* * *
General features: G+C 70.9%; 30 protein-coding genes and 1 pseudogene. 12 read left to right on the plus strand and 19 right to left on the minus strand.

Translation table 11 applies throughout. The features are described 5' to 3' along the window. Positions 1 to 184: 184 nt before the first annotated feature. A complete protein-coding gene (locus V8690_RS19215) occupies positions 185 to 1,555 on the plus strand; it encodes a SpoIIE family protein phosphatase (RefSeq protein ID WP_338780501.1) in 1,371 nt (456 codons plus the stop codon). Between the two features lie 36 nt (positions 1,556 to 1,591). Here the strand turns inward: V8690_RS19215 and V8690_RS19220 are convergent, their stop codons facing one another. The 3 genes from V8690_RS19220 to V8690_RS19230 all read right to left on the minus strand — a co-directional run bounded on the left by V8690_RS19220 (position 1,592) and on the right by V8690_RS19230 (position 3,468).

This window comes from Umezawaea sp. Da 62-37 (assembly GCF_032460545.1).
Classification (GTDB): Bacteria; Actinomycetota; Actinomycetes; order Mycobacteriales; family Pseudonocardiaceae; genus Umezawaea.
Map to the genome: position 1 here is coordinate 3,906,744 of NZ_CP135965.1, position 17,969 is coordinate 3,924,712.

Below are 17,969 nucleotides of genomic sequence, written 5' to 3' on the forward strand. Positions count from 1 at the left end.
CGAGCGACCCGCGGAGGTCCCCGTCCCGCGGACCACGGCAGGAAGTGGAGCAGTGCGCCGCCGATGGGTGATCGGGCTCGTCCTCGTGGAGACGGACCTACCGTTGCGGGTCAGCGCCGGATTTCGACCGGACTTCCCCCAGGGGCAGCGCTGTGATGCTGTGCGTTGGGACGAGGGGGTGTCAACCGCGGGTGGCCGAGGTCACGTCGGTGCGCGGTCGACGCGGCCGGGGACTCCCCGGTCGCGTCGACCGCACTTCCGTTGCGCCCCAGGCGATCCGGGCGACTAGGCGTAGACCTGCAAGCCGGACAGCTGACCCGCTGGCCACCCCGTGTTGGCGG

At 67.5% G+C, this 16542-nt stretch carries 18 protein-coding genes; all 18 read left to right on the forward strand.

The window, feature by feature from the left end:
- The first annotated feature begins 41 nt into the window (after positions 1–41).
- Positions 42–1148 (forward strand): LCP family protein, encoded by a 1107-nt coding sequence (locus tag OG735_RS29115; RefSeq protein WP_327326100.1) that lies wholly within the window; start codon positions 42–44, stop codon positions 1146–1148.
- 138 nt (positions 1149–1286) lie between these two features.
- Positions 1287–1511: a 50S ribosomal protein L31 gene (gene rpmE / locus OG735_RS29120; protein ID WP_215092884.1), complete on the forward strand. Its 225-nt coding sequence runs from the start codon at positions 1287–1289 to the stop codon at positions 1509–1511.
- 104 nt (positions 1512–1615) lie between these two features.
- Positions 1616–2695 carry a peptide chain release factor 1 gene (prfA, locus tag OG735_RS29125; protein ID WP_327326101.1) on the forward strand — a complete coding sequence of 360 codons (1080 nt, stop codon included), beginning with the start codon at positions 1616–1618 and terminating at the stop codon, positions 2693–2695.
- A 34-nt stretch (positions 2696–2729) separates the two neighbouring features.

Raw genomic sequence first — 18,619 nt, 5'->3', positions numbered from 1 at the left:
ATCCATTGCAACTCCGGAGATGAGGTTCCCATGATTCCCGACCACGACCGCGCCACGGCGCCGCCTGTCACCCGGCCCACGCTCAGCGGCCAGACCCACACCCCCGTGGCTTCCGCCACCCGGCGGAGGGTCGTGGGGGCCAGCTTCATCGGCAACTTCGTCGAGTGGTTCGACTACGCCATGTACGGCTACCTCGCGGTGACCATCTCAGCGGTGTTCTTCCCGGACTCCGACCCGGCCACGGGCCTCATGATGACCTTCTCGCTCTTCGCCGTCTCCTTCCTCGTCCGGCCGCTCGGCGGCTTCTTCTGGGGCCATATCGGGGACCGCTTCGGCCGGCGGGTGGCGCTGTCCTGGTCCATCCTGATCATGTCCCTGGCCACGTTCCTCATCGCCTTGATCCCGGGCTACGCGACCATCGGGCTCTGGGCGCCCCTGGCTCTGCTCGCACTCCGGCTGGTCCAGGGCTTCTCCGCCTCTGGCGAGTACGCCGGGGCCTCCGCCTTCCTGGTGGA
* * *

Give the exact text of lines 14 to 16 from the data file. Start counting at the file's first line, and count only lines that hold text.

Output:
- 104 nt (positions 1512–1615) lie between these two features.
- Positions 1616–2695 carry a peptide chain release factor 1 gene (prfA, locus tag OG735_RS29125; protein ID WP_327326101.1) on the forward strand — a complete coding sequence of 360 codons (1080 nt, stop codon included), beginning with the start codon at positions 1616–1618 and terminating at the stop codon, positions 2693–2695.
- A 34-nt stretch (positions 2696–2729) separates the two neighbouring features.